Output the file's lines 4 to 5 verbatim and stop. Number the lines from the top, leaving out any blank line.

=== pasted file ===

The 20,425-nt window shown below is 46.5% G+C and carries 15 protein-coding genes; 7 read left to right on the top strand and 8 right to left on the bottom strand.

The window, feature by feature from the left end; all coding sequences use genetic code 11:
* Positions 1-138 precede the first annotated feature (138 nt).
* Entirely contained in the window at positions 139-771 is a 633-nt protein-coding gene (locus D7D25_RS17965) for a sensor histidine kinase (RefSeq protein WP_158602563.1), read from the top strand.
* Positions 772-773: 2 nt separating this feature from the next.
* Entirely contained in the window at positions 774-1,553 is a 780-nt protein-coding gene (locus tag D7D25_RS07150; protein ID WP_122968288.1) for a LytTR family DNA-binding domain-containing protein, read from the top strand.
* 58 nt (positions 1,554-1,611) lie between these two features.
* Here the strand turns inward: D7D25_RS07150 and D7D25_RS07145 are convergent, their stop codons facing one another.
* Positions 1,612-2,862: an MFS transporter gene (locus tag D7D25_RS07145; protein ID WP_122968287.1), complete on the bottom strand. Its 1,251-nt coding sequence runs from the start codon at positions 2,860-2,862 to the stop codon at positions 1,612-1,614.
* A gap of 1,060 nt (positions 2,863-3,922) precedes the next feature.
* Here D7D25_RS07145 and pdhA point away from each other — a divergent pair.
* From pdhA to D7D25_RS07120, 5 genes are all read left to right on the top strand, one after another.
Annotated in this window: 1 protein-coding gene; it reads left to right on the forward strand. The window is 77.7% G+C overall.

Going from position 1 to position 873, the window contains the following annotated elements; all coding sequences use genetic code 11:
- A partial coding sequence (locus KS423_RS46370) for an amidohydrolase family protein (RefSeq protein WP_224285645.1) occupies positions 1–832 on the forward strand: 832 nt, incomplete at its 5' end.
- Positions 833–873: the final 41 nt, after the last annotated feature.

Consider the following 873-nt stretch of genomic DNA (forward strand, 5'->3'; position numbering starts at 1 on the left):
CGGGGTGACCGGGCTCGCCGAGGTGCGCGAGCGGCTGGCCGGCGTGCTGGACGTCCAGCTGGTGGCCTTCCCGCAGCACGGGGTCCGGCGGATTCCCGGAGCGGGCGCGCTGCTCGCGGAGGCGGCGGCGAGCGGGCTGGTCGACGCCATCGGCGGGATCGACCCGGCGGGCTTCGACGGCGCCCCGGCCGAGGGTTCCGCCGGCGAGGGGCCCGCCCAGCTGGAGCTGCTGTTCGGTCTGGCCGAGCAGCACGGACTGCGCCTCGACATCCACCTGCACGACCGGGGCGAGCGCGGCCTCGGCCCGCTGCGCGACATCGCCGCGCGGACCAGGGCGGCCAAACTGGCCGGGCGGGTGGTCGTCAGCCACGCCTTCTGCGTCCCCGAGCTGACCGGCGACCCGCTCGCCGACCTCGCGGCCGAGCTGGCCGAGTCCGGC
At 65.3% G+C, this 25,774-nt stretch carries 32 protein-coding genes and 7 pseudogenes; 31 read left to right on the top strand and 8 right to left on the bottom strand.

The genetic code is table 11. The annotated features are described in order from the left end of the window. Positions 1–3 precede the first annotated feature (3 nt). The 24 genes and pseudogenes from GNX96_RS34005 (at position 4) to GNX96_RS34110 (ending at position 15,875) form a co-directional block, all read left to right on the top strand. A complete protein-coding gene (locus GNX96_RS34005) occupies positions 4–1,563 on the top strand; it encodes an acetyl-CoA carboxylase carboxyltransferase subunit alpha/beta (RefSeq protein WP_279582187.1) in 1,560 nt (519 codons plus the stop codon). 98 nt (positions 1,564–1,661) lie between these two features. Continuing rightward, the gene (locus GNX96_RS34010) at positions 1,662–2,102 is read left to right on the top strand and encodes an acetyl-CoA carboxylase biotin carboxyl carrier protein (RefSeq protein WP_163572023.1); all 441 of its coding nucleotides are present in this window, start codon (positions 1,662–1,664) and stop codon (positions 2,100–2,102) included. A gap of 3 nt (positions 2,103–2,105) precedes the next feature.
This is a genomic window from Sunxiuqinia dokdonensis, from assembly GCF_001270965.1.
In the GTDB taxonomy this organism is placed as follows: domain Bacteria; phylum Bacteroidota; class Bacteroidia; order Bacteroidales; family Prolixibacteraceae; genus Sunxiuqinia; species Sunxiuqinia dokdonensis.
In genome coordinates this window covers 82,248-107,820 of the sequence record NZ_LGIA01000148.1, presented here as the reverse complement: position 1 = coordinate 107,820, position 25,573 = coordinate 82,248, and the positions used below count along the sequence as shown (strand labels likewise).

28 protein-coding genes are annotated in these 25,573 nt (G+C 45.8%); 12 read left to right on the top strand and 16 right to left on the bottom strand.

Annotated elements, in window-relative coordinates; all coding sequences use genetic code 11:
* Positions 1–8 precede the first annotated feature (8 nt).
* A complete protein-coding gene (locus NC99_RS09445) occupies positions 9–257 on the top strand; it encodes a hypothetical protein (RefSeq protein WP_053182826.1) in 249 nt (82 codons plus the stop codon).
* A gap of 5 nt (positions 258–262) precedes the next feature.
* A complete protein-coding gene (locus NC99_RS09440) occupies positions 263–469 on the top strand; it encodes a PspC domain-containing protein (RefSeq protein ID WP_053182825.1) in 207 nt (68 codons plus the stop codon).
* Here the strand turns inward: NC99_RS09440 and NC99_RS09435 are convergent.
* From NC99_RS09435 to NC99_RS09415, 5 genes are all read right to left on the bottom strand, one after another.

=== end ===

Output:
* Entirely contained in the window at positions 139-771 is a 633-nt protein-coding gene (locus D7D25_RS17965) for a sensor histidine kinase (RefSeq protein WP_158602563.1), read from the top strand.
* Positions 772-773: 2 nt separating this feature from the next.